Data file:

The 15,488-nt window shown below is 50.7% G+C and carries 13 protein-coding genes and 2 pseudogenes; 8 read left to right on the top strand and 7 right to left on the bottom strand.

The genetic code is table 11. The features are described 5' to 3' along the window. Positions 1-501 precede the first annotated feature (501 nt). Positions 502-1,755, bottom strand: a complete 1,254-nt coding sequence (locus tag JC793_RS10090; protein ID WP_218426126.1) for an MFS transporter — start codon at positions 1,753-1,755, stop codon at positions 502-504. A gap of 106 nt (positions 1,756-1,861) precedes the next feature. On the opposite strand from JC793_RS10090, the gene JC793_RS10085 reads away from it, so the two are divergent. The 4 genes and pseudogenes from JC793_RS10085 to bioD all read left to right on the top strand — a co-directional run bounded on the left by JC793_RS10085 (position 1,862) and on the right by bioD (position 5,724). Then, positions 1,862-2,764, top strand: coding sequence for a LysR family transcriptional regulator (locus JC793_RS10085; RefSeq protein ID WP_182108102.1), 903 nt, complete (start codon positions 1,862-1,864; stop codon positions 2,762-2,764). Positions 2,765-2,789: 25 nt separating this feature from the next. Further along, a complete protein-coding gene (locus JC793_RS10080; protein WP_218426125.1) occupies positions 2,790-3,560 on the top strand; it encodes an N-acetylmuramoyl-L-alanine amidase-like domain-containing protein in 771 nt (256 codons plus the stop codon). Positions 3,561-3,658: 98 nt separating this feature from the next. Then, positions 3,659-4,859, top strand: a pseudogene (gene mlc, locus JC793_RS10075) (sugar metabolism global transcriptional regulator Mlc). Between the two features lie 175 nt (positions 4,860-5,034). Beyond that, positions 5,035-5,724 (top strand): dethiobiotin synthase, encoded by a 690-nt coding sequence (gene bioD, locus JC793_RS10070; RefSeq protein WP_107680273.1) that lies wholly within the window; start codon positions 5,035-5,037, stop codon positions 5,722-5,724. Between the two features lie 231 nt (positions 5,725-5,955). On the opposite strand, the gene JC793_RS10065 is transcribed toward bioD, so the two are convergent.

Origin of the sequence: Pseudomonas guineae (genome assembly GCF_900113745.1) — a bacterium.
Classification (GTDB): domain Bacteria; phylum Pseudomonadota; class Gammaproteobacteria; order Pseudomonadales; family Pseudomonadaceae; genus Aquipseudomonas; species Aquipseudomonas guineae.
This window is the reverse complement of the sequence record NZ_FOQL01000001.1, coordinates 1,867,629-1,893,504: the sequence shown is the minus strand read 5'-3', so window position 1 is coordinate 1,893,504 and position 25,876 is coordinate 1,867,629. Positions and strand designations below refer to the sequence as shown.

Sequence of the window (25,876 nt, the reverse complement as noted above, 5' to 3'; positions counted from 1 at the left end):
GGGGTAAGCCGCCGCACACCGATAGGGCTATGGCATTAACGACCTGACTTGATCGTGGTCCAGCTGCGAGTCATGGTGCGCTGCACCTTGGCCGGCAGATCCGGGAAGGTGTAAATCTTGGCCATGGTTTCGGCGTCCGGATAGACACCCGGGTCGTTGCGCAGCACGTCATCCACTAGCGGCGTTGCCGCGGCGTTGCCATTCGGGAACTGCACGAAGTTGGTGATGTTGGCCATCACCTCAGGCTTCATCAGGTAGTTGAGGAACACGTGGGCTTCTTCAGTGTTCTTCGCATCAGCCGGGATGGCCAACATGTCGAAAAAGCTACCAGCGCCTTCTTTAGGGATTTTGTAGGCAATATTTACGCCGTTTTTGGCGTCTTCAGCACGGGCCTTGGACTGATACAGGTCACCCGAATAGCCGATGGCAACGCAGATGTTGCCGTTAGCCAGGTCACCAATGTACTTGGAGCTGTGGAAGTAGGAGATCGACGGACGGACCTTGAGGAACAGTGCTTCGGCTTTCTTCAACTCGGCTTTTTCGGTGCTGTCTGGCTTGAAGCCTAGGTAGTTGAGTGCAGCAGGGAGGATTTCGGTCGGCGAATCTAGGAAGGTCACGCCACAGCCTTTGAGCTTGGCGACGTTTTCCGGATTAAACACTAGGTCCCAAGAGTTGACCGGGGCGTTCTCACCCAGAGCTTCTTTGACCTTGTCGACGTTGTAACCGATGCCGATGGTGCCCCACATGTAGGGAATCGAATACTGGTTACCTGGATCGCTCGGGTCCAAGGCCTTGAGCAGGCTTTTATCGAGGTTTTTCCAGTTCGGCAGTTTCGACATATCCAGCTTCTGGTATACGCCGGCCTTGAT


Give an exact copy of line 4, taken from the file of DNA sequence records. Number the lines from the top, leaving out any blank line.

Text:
Classification (GTDB): domain Bacteria; phylum Pseudomonadota; class Gammaproteobacteria; order Pseudomonadales; family Pseudomonadaceae; genus Aquipseudomonas; species Aquipseudomonas guineae.